I owe it to my followers to write once in a while, even though it hurts to be on the wrong side of the market.
It is very obvious that bears like me are back in their caves. We are hiding from the wrath of bulls, who have once again driven their horns into our hungry bellies, just as we came out of hibernation craving for a sell-off. We were not able to knock the market off its feet, and produced only a whimper of a pullback, which was promptly erased by central planners around the world. But you will hear how it is all about the improving U.S. economic numbers now, and not Bernanke's infinite QE, because miraculously our economy turned around and will grow at robust 2.2% instead of the measly 1.9% predicted earlier (pardon my sarcasm).
And to be fair, I do recognize the better-than-expected numbers, as I am not blind nor ignorant to the data spewed on unsuspecting public, which has no idea that real earnings growth is actually decelerating rapidly, and will probably even shrink in 2013. Buy! Buy! Buy! We are going to the new high! CNBC is airing the special tonight: "Dow is at record high", or something like that, in which the talking heads will tell us how we are in the beginning stages of a new secular bull market. It is not my intention to argue with their thesis now, but merely to state the fact that we are climbing higher on the basis of dividend increases, cost-cutting, increased share buybacks, and other financial shenanigans of the S&P 500 companies, whose revenues are not growing at the rate suggesting the expansion which is now fully priced into their respective stocks. Fed is pumping $85B into the markets monthly, in the heroic act of life support. It is my intention to follow the price lower when it breaks down, well before the negative news flow begins to trickle in, and before most of the traders realize how false the whole premise of the bulls' thesis was.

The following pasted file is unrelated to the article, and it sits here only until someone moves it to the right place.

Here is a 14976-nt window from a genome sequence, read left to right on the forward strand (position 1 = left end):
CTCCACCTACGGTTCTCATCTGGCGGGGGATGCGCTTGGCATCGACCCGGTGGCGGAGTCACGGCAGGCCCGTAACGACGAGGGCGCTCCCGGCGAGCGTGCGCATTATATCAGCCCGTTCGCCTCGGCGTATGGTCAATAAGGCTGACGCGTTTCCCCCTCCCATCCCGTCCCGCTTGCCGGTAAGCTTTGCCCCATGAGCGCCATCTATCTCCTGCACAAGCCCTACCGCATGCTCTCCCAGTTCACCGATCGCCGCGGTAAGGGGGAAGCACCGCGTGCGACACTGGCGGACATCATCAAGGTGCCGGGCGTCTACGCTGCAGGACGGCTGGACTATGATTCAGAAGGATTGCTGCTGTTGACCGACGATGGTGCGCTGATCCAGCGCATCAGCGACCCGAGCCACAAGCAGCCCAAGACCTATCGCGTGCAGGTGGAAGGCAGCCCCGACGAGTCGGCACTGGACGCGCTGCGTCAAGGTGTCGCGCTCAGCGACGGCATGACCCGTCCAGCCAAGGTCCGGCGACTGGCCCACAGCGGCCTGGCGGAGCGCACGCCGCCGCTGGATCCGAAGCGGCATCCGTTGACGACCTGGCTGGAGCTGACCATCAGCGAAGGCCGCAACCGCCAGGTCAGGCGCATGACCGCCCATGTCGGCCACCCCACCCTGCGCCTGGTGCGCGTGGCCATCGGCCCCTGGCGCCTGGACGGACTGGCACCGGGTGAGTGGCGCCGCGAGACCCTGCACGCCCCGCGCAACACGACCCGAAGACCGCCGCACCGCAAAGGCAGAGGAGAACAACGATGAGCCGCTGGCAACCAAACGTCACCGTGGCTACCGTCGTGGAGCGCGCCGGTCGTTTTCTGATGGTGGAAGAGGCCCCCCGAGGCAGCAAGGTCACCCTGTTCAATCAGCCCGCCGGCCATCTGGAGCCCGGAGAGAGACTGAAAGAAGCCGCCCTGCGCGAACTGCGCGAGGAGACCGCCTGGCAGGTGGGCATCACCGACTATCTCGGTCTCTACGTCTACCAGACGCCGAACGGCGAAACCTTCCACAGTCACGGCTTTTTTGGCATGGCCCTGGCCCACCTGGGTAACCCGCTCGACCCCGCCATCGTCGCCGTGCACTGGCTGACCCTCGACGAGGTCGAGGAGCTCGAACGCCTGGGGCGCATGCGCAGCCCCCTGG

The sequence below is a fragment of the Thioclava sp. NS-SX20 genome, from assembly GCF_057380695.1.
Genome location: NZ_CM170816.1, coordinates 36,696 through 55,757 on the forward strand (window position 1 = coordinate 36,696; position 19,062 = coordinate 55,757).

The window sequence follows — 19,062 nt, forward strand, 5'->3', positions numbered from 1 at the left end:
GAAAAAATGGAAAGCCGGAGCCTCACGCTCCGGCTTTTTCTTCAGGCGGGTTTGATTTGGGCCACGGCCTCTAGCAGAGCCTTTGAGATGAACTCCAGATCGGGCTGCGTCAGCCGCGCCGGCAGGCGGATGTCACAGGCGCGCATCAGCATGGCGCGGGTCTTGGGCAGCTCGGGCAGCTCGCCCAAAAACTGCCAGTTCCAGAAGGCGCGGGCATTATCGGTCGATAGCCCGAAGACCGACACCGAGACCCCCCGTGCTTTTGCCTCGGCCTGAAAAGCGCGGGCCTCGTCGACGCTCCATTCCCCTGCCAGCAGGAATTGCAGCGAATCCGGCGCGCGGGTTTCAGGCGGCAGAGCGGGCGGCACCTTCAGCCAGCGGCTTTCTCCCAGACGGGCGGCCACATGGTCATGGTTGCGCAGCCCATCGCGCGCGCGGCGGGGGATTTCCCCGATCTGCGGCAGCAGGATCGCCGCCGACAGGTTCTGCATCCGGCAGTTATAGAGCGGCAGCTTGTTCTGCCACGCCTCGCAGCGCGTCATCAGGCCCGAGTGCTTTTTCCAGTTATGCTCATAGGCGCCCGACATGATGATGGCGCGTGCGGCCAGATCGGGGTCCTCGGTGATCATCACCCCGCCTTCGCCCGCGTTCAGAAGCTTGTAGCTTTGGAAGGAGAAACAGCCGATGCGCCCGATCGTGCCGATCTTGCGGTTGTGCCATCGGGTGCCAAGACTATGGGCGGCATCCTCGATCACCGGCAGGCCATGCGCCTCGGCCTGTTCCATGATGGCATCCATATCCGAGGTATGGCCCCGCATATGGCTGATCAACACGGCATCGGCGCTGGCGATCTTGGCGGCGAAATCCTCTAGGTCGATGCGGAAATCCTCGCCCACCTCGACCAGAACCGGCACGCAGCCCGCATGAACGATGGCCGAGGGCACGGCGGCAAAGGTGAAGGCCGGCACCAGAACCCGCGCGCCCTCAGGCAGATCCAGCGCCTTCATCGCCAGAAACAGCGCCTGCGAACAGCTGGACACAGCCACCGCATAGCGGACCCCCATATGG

I am not complaining about today's developments, but I look at them with scepticism. I am a student of the market and the price, which is always right. I stepped aside, but plan to reshort again soon. I am not convinced that this is the super bull scenario, which I described at the end of last year, due to two reasons: my expectation of lower corporate profits, as Q1 earnings guidance was lackluster, and the absence of widely-expected rotation trade, as bond fund flows are still positive. If that's the case, the market is ripe for a major sell-off to shake out the "chasing" bulls. It will come, but probably at a time when most traders expect it the least. It is becoming increasingly impossible to short, as the bears are pushed out of the market with new liquidity coming from every corner of the world. I was humbled by the market which is right at the moment. My silence has been deafening. I have been quiet (out of respect for those who bought the dip, yet again) as my flawed market analysis led me to be on the wrong side.